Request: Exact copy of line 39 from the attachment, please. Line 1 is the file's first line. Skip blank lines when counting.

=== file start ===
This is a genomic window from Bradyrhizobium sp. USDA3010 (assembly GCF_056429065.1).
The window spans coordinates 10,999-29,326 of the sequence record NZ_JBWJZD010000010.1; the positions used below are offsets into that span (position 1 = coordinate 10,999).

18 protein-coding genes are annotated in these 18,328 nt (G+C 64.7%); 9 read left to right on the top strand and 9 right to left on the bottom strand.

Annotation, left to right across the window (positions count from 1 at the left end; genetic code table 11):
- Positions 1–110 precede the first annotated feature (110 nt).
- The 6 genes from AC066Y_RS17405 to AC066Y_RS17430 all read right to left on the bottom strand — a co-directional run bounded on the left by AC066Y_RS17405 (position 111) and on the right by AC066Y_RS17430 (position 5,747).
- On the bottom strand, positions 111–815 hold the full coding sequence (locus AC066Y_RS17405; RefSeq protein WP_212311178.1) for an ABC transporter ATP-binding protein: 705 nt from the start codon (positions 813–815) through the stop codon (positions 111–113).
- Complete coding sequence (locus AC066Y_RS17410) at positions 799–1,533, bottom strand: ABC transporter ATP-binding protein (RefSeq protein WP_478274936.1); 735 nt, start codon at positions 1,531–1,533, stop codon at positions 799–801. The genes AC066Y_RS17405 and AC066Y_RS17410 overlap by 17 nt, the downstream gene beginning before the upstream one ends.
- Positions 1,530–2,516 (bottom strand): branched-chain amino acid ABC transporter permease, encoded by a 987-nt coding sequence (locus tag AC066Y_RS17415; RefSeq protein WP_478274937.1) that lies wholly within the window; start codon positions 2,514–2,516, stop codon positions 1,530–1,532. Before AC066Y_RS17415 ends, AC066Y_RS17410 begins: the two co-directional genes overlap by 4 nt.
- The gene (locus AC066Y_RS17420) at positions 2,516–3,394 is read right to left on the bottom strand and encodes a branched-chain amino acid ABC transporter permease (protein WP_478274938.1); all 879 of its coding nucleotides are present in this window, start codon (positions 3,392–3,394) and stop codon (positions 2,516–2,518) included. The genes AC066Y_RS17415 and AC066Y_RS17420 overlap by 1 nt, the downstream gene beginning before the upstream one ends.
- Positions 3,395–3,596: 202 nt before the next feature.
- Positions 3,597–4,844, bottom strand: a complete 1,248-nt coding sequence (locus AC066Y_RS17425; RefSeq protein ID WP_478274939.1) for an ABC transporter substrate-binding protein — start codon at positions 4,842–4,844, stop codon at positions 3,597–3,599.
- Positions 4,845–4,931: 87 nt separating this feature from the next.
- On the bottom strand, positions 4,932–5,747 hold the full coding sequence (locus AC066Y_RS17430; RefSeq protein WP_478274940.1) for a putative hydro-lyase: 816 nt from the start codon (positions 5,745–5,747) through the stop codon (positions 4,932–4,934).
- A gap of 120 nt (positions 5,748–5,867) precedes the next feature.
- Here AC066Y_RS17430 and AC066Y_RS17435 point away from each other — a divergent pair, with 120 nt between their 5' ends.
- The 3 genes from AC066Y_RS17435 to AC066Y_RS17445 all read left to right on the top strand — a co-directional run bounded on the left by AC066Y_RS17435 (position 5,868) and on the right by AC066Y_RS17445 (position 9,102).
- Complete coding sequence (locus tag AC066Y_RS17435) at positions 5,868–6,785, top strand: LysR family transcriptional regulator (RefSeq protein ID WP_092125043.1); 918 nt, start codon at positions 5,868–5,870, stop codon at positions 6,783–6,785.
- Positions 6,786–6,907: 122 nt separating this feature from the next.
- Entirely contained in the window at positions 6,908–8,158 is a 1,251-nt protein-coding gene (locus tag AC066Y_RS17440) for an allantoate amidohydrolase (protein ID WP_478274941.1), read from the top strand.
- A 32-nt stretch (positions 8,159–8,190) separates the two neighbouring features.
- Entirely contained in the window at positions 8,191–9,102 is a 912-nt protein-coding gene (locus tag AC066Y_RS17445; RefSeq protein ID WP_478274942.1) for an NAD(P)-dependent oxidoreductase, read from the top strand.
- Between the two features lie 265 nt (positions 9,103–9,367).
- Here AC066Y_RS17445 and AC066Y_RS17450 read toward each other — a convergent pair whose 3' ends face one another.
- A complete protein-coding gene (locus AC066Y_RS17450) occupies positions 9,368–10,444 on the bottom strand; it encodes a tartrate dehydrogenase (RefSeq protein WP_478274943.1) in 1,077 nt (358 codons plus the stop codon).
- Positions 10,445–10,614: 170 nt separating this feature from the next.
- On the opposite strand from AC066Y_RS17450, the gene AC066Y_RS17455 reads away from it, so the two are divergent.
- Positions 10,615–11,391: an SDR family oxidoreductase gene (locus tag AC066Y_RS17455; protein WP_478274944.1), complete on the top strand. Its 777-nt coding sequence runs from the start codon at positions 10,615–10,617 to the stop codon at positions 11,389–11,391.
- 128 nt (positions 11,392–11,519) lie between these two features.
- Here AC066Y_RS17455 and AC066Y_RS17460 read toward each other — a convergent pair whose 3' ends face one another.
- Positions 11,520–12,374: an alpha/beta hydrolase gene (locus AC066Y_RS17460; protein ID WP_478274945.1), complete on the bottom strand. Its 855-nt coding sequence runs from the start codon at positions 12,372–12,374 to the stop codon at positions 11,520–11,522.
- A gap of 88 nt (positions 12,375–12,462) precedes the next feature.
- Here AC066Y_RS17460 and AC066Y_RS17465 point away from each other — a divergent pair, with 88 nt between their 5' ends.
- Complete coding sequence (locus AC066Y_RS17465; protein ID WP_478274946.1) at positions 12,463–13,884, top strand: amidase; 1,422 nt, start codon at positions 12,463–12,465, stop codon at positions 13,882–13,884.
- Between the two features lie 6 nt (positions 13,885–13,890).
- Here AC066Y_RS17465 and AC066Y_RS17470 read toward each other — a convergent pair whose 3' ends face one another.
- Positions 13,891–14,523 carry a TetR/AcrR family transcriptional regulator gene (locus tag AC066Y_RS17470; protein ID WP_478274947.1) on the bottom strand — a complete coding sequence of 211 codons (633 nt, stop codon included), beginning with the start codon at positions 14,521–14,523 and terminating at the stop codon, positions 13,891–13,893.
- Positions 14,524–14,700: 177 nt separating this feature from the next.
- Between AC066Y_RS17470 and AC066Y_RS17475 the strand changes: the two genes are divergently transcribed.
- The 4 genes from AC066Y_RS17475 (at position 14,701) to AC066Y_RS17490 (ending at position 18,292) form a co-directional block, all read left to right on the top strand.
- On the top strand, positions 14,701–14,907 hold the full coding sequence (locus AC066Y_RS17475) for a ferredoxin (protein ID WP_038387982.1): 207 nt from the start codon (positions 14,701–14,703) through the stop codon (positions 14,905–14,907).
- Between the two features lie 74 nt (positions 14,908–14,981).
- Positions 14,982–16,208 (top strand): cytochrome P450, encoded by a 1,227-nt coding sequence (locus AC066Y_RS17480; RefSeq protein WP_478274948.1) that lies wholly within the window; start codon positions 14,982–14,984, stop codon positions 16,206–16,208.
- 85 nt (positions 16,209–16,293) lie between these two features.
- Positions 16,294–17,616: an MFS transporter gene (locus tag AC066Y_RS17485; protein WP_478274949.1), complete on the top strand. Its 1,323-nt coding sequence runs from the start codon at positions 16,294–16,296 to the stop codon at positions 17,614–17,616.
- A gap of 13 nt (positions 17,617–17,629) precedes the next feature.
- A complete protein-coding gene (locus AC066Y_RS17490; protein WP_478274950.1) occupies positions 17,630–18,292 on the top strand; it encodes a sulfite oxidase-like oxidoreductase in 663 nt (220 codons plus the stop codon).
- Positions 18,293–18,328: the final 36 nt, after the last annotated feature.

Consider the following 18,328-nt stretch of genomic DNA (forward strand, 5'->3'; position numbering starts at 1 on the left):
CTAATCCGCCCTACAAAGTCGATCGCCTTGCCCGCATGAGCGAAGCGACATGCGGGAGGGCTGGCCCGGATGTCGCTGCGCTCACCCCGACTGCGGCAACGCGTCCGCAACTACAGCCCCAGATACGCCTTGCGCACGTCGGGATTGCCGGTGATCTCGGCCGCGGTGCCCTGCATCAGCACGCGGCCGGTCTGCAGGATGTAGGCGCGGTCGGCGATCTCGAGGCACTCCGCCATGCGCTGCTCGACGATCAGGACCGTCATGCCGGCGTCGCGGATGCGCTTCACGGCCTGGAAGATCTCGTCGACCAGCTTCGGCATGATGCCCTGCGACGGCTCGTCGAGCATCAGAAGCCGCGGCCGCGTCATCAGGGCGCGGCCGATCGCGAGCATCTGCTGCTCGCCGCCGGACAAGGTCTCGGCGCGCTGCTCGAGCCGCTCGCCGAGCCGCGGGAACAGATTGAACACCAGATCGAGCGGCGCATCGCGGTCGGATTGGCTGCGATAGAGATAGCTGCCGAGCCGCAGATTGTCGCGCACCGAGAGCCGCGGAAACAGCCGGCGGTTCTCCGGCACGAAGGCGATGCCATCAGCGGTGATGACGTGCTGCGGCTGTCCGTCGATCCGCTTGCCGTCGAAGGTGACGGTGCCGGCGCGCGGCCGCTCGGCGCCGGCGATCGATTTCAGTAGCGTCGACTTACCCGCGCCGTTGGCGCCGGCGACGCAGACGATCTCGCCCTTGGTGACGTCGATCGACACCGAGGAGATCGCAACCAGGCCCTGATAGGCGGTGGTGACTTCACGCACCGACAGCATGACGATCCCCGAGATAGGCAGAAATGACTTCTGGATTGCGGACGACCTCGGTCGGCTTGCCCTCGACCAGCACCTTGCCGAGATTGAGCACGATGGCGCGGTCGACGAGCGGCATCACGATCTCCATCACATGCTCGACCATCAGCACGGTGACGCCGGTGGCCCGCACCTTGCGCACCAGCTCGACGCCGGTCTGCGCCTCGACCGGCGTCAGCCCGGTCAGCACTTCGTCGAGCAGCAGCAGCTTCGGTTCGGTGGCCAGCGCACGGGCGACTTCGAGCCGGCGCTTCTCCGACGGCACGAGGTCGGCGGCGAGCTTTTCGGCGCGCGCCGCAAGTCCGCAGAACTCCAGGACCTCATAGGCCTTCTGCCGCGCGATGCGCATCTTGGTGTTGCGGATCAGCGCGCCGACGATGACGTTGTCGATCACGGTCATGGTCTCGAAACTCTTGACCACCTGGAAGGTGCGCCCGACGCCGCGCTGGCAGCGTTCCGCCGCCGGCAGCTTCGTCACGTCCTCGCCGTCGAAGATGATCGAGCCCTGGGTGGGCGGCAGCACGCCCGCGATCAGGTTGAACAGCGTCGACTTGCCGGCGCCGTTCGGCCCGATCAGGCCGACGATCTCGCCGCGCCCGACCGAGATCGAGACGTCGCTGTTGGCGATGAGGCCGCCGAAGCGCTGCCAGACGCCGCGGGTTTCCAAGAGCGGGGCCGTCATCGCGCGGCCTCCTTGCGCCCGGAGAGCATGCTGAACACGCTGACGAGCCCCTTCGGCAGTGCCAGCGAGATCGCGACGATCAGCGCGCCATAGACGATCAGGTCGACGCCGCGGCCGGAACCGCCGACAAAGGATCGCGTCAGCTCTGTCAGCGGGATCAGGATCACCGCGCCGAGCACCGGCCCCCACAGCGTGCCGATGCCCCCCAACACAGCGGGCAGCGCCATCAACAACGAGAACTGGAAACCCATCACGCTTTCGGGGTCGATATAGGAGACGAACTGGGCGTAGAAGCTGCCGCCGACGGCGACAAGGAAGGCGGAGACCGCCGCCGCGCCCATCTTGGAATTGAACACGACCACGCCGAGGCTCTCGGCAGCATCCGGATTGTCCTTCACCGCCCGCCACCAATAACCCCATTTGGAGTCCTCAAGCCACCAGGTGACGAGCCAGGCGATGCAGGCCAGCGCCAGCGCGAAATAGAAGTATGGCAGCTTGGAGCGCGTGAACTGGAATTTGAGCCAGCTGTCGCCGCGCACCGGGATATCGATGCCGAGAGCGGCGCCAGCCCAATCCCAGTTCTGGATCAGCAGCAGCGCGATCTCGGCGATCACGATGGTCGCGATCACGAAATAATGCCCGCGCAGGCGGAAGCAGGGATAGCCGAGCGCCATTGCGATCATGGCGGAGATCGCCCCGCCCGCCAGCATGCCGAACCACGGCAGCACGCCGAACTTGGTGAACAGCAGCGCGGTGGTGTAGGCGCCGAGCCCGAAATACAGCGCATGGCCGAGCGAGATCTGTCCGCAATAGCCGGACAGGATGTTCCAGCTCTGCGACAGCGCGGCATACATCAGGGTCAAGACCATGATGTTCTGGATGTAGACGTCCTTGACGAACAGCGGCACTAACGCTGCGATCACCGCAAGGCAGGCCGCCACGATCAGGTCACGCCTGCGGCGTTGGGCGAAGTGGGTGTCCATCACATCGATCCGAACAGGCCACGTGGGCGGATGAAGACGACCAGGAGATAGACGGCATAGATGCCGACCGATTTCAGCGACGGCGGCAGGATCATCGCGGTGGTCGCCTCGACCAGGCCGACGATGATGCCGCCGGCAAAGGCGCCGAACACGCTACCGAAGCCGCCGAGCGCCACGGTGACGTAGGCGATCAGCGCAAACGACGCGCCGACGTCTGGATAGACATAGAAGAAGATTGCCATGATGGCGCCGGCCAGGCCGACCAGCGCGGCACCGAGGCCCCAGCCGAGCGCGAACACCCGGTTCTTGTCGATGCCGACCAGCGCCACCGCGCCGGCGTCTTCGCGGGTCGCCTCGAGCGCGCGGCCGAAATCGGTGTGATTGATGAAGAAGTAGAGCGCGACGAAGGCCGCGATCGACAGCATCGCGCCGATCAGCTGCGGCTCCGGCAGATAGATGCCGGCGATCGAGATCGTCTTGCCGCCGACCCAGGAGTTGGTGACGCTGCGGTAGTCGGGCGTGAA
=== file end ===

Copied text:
- Between AC066Y_RS17470 and AC066Y_RS17475 the strand changes: the two genes are divergently transcribed.